Fuelling is all about growing and nurturing ideas to explore their potential. Instead of judging ideas too soon and thinking reductively, make sure to spend some time exploring every idea until it is developed into a full concept. The key is to create an environment where ideas have a chance to grow and develop instead of getting shot down prematurely. 

Playfulness 

Where do you have your best ideas? Whatever your answer might be, it most likely will not be “At my desk!” But why is that? At work, our brains are in busy beta brainwaves. However, to be truly creative, we need to access our creative alpha brainwaves. This can be achieved by playing, relaxing, laughing, or repetitive actions. Do not be afraid to step away from your desk and let go.  

Courage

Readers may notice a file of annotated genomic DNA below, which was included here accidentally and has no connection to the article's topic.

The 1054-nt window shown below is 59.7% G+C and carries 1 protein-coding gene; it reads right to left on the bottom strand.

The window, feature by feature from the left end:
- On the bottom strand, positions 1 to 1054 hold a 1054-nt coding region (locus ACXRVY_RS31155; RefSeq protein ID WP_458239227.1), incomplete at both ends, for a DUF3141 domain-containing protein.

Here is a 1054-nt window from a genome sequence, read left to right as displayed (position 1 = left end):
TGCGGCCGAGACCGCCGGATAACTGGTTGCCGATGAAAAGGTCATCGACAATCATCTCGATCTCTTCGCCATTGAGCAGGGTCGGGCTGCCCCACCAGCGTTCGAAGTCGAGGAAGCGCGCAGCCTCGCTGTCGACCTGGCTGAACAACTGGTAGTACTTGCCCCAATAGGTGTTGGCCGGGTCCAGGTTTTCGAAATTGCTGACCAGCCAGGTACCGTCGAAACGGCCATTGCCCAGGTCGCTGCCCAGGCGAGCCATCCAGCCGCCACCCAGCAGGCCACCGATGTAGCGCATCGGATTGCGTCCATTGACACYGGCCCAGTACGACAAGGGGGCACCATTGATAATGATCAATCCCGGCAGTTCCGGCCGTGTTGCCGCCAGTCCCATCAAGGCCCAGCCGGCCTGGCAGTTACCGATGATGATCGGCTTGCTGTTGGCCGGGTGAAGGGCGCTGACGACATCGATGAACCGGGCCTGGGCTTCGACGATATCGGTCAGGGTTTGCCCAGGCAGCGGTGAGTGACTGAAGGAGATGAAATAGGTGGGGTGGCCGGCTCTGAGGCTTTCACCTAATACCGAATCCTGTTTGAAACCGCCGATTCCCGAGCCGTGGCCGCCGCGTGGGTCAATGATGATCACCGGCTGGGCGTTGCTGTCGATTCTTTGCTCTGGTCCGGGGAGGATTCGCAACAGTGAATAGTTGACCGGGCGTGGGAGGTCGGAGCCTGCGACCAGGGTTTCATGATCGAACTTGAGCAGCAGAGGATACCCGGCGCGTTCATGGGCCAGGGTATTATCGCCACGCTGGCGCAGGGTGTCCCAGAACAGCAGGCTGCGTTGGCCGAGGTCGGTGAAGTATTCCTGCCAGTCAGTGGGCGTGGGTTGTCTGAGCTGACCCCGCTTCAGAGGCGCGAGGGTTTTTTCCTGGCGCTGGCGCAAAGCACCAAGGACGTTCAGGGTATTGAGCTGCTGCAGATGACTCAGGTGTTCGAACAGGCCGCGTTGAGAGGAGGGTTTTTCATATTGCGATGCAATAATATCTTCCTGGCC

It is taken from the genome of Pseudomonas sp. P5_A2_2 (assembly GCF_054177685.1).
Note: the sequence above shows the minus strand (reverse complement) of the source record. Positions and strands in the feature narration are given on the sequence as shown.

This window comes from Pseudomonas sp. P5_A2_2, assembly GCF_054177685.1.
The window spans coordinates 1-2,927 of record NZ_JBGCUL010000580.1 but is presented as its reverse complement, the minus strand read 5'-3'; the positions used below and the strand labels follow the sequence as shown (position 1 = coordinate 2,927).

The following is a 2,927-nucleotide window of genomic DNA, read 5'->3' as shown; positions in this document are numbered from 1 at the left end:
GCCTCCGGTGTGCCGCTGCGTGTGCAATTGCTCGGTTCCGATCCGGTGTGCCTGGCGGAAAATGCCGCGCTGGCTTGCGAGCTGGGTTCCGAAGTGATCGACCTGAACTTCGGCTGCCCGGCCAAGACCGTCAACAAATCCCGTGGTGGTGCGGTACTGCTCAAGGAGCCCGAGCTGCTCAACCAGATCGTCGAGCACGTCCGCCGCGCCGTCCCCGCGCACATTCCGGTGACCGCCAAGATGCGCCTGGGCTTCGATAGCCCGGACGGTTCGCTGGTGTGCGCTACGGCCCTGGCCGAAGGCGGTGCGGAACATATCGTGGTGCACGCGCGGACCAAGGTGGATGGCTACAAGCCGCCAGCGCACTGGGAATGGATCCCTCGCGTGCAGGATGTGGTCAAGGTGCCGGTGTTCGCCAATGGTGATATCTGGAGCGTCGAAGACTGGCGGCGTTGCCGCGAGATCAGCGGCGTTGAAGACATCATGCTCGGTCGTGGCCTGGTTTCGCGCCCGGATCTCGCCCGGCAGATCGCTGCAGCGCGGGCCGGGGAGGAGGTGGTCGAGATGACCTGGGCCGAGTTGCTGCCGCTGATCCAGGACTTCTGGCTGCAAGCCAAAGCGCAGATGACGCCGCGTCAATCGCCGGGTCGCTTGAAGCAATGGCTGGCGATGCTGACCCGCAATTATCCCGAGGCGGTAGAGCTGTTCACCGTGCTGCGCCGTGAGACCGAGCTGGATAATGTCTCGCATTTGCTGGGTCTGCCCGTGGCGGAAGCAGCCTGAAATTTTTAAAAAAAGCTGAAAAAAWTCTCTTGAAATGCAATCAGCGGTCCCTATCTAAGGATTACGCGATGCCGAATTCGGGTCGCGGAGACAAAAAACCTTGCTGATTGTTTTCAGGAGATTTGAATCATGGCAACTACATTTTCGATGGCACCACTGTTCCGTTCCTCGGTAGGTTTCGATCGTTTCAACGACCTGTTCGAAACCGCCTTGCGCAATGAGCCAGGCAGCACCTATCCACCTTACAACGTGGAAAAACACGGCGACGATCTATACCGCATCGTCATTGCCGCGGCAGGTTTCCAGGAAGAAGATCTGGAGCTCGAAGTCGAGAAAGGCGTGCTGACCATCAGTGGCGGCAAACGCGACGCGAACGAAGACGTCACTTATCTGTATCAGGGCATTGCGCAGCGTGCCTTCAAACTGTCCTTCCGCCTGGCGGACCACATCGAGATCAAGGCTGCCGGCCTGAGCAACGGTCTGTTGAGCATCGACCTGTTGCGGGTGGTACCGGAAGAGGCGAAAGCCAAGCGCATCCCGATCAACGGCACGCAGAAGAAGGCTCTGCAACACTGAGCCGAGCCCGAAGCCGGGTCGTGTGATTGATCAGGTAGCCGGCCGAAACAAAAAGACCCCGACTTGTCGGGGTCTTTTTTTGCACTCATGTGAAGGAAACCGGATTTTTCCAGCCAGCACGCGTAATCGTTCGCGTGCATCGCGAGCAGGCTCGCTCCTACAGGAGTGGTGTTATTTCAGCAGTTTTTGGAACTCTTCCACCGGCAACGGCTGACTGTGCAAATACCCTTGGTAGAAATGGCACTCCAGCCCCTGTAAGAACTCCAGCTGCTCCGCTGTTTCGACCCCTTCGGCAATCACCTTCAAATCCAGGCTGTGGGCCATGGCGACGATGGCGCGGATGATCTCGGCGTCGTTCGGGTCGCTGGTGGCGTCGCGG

And speaking of not being afraid, have the courage to think absurdly and be radically creative. Courage is about consistently reaching outside your comfort zone and taking calculated risks to make a shift happen. Have the courage to speak up and share your ideas, and also have the courage to listen to other people’s ideas. Sounds a little too risky? Start small and slowly build your courage muscle by practicing taking calculated risks on small things before jumping into the deep end.  

By following these five creative behaviours, you will be able to nurture and operationalise radical creativity in a way that will help you navigate change better. It will also foster collaboration within your organisation, drive innovation culture, and allow for more organisational agility. Let radical creativity become an integral part of your workday and see for yourself. 

___ 

■ Jay Chopra is an IMI Associate faculty member and Managing Director of Making Shift Happen, a boutique organisational development consultancy, focused on improving performance by making work more human. Anne Mahler is the Academy Lead and Organisational Development consultant at Making Shift Happen. 

This article was first published in the Irish Examiner on 7th July, 2022. Click here to read it online.